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Aaron Williams and The Hoodoo's 10:49 is an energetic, enjoyable blues recording from a band that is gaining momentum.

Music Review: Aaron Williams and The Hoodoo – 10:49

Aaron Williams and The Hoodoo have released their second CD, 10:49. This CD will convince you that they do, indeed, possess some blues magic.

Williams has a strong bluesy voice and phenomenal guitar talent. The cigar box slide he plays on a number of songs throughout the CD adds real authenticity and blues style to the music. The other two members of The Hoodoo, “Z” on bass and Eric Shackelford on drums, keep the rhythm moving and the beat pulsating throughout a variety of blues styles, from delta to swamp blues rock, as well as urban funk. The band has a surprisingly strong sound for a trio.

“Boom Boom” starts the CD off with a bang. It’s a great blues romp that features that fantastic cigar box slide from Williams.

“10:49” is a poignant acoustic song dedicated to Williams’ father Cadillac Joe Andersen, which deals with the last hours he spent with him. It is a duet between Williams and guest artist Ken Olufs, who adds some very tasty harmonica.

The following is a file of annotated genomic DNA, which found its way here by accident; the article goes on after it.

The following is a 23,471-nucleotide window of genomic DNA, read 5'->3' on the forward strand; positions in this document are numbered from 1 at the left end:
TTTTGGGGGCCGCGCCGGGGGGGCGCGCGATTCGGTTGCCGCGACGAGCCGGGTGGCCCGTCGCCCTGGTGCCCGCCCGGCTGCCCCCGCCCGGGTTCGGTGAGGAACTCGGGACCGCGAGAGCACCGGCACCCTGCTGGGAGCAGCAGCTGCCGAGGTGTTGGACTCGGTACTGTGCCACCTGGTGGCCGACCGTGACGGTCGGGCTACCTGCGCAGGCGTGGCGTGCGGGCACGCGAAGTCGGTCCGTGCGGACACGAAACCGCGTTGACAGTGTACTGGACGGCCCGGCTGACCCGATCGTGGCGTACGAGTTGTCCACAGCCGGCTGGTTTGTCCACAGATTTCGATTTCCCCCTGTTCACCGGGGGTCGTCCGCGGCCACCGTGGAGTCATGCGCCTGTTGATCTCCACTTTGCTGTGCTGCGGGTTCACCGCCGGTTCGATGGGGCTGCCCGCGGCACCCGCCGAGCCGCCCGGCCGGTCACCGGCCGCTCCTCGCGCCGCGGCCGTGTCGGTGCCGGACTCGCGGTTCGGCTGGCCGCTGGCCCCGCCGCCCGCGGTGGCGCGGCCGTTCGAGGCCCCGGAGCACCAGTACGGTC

Another standout song is “My Turn,” on which the group is joined by Jimmy Voegeli, whose Hammond Organ really makes the song. Voegeli also plays piano on several songs, including “Let Me Love You,” that features that awesome slide from Williams again.

Aaron Williams and The Hoodoo are energetic, talented, and will have you up and moving your feet. They are an authentic blues rock band who are building a reputation as hard-working and hard-touring, and the CD will make you want to seek them out to hear them live.

Give 10:49 a listen. It’s an enjoyable recording for any blues and roots rock fan. Williams and The Hoodoo have won a lot of critical acclaim and built a strong fan base and they should keep garnering more and more national attention in the near future.

About Rhetta Akamatsu

I am an author of non-fiction books and an online journalist. My books include Haunted Marietta, The Irish Slaves, T’ain’t Nobody’s Business If I Do: Blues Women Past and Present, Southern Crossroads: Georgia Bluesand Sex Sells: Women in Photography and Film.

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